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Method of Heat Recovery from the separation of ethylbenzene from styrene

IP.com Disclosure Number: IPCOM000246286D
Publication Date: 2016-May-24
Document File: 9 page(s) / 192K

Publishing Venue

The IP.com Prior Art Database

Related People

TECHNIP: OWNER

Abstract

The present invention relates to the production of styrene by dehydrogenation of ethylbenzene where a crude styrene stream comprised of mostly styrene and ethylbenzene from the dehydrogenation reaction is sent to distillation system where the ethylbenzene is separated from styrene, wherein heat is recovered from the separation process and/or the heat input to the separation is greatly reduced.

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This is the abbreviated version, containing approximately 20% of the total text.

Page 01 of 9

Memorandum

Method of Heat Recovery from the separation of ethylbenzene from styrene

The present invention relates to the production of styrene by dehydrogenation of ethylbenzene where a crude styrene stream comprised of mostly styrene and ethylbenzene from the dehydrogenation reaction is sent to distillation system where the ethylbenzene is separated from styrene, wherein heat is recovered from the separation process and/or the heat input to the separation is greatly reduced. Such processes are described in US6171449, US7642390, and US4628136.

Description of invention and problem solved

In the conventional process for separating ethylbenzene from styrene, a minimum of about
0.90 tons of steam per ton of styrene produced is required to achieve an effective separation of ethylbenzene from styrene. The ability to reduce this steam consumption or recover some of the heat input to this separation is highly desirable.

The use of the apparatus and process in US6171449 allows the steam consumption for this separation to be reduced by at least 45%. This is accomplished by feeding the crude styrene to two distillation columns with one column operated at a higher pressure than the other, where the overheads from the high pressure column is used to reboil the low pressure column.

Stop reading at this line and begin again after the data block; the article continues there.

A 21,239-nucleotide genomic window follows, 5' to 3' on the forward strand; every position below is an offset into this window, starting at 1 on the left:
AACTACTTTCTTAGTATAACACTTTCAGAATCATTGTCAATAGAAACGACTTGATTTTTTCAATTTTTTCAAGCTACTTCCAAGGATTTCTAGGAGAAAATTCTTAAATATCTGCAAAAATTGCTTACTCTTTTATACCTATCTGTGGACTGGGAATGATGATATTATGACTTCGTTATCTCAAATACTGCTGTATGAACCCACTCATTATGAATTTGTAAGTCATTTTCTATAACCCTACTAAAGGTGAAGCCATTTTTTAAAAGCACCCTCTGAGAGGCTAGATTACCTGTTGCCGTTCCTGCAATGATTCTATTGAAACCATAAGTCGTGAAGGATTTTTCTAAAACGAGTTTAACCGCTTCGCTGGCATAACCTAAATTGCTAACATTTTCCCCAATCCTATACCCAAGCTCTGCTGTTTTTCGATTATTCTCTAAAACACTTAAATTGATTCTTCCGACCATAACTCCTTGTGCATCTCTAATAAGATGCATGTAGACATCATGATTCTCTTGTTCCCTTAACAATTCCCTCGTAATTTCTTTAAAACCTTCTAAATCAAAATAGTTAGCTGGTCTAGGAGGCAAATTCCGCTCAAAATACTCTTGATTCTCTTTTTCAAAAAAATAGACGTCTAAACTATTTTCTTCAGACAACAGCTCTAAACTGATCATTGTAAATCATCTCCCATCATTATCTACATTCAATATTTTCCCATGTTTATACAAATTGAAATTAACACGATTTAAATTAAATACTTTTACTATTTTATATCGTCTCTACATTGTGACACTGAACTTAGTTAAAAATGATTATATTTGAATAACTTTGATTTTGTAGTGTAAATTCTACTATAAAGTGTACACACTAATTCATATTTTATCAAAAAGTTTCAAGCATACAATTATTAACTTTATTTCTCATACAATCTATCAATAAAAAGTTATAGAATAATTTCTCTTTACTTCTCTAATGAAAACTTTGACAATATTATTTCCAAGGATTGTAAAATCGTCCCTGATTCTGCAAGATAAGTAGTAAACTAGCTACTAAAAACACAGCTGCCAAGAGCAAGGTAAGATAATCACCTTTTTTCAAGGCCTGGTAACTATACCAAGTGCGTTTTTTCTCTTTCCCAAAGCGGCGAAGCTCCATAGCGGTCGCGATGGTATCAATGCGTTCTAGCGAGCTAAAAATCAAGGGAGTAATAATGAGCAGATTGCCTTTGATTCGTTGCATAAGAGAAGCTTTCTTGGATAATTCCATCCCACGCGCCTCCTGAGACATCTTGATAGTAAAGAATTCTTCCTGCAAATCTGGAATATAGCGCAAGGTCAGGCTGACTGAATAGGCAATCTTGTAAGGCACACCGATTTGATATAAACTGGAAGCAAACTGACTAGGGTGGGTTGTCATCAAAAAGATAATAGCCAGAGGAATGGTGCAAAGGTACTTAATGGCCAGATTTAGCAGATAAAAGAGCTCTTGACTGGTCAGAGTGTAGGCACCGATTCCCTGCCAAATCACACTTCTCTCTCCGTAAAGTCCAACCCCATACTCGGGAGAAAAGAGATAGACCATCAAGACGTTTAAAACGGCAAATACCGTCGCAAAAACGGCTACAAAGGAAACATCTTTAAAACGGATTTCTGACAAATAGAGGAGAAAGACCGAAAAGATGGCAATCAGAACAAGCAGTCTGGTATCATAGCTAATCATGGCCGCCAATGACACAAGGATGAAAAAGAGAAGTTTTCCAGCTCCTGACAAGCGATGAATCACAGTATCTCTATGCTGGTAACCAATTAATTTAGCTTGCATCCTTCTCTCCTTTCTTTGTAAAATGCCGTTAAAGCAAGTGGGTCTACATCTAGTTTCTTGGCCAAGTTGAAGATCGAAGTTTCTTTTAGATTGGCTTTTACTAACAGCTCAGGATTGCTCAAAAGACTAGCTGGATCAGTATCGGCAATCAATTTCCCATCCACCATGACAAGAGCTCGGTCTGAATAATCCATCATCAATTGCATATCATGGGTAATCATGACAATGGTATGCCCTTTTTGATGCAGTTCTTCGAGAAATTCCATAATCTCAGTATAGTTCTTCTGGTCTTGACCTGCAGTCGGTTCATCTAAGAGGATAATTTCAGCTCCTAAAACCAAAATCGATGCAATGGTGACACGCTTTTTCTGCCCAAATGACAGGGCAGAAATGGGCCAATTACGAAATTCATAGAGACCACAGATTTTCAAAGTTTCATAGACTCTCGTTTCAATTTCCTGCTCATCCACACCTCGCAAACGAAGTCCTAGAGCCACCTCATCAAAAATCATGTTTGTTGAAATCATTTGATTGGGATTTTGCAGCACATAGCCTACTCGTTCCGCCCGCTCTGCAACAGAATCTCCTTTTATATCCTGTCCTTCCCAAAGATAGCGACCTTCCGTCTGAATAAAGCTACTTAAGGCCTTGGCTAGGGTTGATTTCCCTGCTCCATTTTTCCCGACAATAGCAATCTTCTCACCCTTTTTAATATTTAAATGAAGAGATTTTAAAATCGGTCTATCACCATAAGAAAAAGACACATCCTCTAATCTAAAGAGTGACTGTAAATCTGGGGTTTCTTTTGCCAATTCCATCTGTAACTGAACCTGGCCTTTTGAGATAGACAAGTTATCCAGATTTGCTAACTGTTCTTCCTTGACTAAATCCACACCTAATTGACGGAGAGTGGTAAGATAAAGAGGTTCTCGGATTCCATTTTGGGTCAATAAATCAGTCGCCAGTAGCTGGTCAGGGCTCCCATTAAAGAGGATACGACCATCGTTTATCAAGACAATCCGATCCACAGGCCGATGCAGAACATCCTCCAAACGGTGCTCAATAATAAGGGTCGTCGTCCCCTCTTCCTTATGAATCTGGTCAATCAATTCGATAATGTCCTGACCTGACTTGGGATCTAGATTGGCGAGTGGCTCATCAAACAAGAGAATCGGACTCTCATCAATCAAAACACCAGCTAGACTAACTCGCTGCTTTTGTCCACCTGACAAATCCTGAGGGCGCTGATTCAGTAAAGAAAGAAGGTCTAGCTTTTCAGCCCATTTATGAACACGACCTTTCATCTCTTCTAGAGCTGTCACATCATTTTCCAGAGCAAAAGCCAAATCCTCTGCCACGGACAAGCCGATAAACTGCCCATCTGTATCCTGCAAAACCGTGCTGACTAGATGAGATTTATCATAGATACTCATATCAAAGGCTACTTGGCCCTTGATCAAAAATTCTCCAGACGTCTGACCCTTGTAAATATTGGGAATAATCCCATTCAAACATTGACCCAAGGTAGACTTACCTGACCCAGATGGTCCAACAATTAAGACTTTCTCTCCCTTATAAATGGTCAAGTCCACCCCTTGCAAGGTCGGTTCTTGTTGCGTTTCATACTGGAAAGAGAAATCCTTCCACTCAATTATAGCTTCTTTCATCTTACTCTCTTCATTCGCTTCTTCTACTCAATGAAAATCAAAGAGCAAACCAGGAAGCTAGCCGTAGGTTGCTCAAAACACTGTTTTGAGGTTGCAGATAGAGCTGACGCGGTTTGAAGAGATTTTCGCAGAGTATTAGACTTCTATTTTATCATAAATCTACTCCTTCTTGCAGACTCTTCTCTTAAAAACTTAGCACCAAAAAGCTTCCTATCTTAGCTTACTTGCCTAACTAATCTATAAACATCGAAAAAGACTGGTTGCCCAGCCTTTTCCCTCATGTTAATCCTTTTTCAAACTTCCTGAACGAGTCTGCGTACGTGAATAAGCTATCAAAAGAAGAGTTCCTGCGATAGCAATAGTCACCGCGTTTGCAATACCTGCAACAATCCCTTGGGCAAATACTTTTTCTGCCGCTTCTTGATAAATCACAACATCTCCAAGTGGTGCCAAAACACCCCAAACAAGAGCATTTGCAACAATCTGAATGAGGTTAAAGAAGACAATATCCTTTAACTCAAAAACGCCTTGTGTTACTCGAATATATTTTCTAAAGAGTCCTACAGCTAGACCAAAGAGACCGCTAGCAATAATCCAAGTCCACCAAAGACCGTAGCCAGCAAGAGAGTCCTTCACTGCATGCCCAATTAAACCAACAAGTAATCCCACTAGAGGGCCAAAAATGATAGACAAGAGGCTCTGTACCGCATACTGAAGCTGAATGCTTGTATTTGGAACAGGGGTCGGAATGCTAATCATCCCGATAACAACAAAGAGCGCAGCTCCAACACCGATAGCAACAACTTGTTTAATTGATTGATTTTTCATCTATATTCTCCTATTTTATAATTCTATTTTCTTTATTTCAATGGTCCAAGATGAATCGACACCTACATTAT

The processes described in US7642390 and US4628136 recover much of the useful heat from the separation of ethylbenzene from styrene by condensing the overheads of the distillation column against the azeotropic mixture of the ethylbenzene dehydrogenation feed and water.

The present invention benefits from reduction in steam consumption by using the high and low pressure column approach in combination with azeotropic heat recovery from the overheads of the low pressure column.

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Page 02 of 9

Memorandum

The attached figures illustrate the differences between the conventional process (Figure
1), the current state of the art (Figures 2 and 3), and the improved method of this invention (Figure 4).

Referring to Figure 1, one example of the conventional process is as follows. The crude styrene stream 11 enters the EB/SM Splitter 1 where ethylbenzene is separated from styrene. Ethylbenzene is concentrated at in the overheads of the EB/SM Splitter in stream 21 and is condensed against cooling water in the EB/SM Splitter Condenser 2. A portion of the condensed column overheads stream 22 is taken off as the distillate product in stream 12, while the remainder is sent back to the EB/SM Splitter as reflux via stream 23. Styrene is concentrated in the bottoms of the EB/SM Splitter in stream 41. A portion of stream 41 is taken off as the bottoms product in stream 14 while the remainder is sent to the EB/SM Splitter Reboiler 4 via stream 42. The EB/SM Splitter Reboiler heats and partially vaporizers the bottoms against low pressure steam and is returned to the EB/SM Splitter via stream 43.

Using this process for separation of ethylbenzene from styrene consumes large quantities of stea...